Crypto markets rallied early Monday after Binance CEO Changpeng Zhao (CZ) proposed to create an “industry recovery fund” that would invest in companies struggling to stay afloat in the wake of FTX’s collapse.
Major cryptocurrencies spiked after Zhao’s announcement just after 1:30 a.m. New York time, despite few details about the proposed fund.
Ether, Bitcoin and Binance’s own BNB token rallied around 4%. Solana, whose ecosystem has suffered more than that of any other major smart contract blockchain over the past week, jumped 13%.
“Given the events that transpired in the last week or so, there will be quite a number of good projects — they basically really didn’t do much wrong, they were building their products, they may have their funds on an exchange that went down,” Zhao said on a live Twitter broadcast Monday morning.
“The best way to help them is [by] giving them money or investments. We actually think that this is a pretty good time to do it because most of those projects’ valuations are much more reasonable than they were a year ago.”
Zhao also defended Binance as a safe place to park one’s crypto assets, insisting it did not participate in the risky and possibly illegal behavior that brought down FTX.
“We don’t have loans, we don’t have debt, we don’t owe anybody money,” Zhao said. “We’re a very clean, very simple business.”
Nevertheless, users have fled Binance and other centralized exchanges over the past week, according to a report from Glassnode.
Bitcoin balances across all exchanges have dropped by 72,000 BTC since Nov. 6.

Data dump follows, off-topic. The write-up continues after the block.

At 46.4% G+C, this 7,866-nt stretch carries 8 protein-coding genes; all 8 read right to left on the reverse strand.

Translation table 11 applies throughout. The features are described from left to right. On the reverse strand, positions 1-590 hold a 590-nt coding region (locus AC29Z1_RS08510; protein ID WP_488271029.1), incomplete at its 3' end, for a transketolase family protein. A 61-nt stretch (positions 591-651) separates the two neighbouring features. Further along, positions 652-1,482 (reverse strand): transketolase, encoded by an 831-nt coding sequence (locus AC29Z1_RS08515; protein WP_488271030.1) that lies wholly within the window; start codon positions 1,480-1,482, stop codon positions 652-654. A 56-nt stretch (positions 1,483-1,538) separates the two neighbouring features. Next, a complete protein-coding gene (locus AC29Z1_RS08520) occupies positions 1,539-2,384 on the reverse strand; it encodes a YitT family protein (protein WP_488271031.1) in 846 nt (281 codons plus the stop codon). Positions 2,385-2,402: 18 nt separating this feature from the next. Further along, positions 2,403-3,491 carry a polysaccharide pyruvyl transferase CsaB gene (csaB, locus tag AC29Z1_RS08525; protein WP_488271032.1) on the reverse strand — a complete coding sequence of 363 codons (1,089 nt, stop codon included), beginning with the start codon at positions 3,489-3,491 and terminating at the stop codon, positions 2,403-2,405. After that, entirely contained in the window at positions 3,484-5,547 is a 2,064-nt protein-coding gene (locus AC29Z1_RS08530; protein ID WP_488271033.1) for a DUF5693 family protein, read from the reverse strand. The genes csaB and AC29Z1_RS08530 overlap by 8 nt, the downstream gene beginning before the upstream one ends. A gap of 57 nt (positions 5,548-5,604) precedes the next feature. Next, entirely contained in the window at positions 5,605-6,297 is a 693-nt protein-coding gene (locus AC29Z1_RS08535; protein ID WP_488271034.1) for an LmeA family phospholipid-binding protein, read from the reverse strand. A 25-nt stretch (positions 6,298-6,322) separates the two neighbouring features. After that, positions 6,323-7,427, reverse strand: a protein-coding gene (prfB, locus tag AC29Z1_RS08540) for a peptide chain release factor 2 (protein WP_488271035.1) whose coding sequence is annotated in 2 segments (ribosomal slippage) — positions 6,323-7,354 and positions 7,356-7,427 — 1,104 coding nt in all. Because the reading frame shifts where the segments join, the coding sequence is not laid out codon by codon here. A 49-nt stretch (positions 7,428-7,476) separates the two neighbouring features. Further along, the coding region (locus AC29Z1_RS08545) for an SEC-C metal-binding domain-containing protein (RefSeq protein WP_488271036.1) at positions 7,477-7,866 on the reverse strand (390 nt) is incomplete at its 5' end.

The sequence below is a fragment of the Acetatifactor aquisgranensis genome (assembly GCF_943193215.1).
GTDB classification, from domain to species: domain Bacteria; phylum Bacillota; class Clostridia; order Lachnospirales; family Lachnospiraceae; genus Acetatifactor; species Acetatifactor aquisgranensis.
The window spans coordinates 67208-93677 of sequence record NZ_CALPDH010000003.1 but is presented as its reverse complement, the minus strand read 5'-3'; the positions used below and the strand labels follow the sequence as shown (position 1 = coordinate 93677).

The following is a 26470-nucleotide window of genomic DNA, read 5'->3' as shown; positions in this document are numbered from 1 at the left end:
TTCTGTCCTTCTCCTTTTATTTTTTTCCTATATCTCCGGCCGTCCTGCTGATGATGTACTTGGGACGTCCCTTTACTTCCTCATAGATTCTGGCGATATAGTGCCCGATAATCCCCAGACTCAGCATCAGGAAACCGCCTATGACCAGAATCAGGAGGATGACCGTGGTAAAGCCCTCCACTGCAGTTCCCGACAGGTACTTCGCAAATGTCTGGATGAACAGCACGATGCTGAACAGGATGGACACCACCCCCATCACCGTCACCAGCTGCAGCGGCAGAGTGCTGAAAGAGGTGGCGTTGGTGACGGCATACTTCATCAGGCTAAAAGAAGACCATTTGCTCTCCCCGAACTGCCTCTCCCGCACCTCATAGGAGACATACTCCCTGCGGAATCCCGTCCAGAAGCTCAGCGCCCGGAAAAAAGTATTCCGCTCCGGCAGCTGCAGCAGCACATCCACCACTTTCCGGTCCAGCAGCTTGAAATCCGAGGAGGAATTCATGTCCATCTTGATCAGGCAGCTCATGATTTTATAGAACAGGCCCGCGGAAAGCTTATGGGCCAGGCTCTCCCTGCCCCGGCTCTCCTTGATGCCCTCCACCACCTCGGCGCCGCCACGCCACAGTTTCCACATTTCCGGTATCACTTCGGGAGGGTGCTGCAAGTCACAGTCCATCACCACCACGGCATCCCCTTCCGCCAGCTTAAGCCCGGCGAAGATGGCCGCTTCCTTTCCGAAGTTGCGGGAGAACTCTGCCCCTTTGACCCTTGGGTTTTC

Larger outflows were seen in only three periods in the past – Apr-2020, Nov-2020, and June to July 2022.
More than a million Ether has been withdrawn from exchanges since Nov. 6.
“This makes for the largest 30-day balance decline since September 2020 during the peak of ‘DeFi Summer’, where demand for ETH was sky high for use as collateral in smart contracts,” notes Glassnode.
Meanwhile, exchanges have hemorrhaged stablecoins — tokens pegged to the value of fiat currencies, usually dollars.
In the past week, $1.2B in stablecoins have been withdrawn from Binance, per Nansen data, while OKX, KuCoin, Kraken, Bitfinex and Huobi have each seen their stablecoin balances drop by more than $100M. Stablecoin balances at leading decentralized exchanges Uniswap and Curve have also dropped by hundreds of millions in the past week.
Traders appear to be taking their business to DeFi protocols, however.
Trading volume and fees collected by decentralized derivatives exchanges have spiked since Nov. 7. Trading volume on GMX, a derivatives exchange on the Arbitrum and Avalanche blockchains, more than doubled to more than $1B between Nov. 6 and Nov. 7.
Trading volume on dYdX, the largest DeFi derivatives exchange by volume, exceeded $3.5B on Nov. 8, its highest level since May, according to data from Token Terminal.
Meanwhile, dYdX’s token is up 60% this month, according to data from The Defiant Terminal.
“Regulatory pressures + the FTX situation is paving way for a massive increase of adoption for DeFi perp exchanges,” Pastry, a pseudonymous Twitter account that tracks DeFi metrics, wrote.
“Currently, DEXs only capture 1.57% of futures volume compared to CEXs … expect this number to change rapidly.”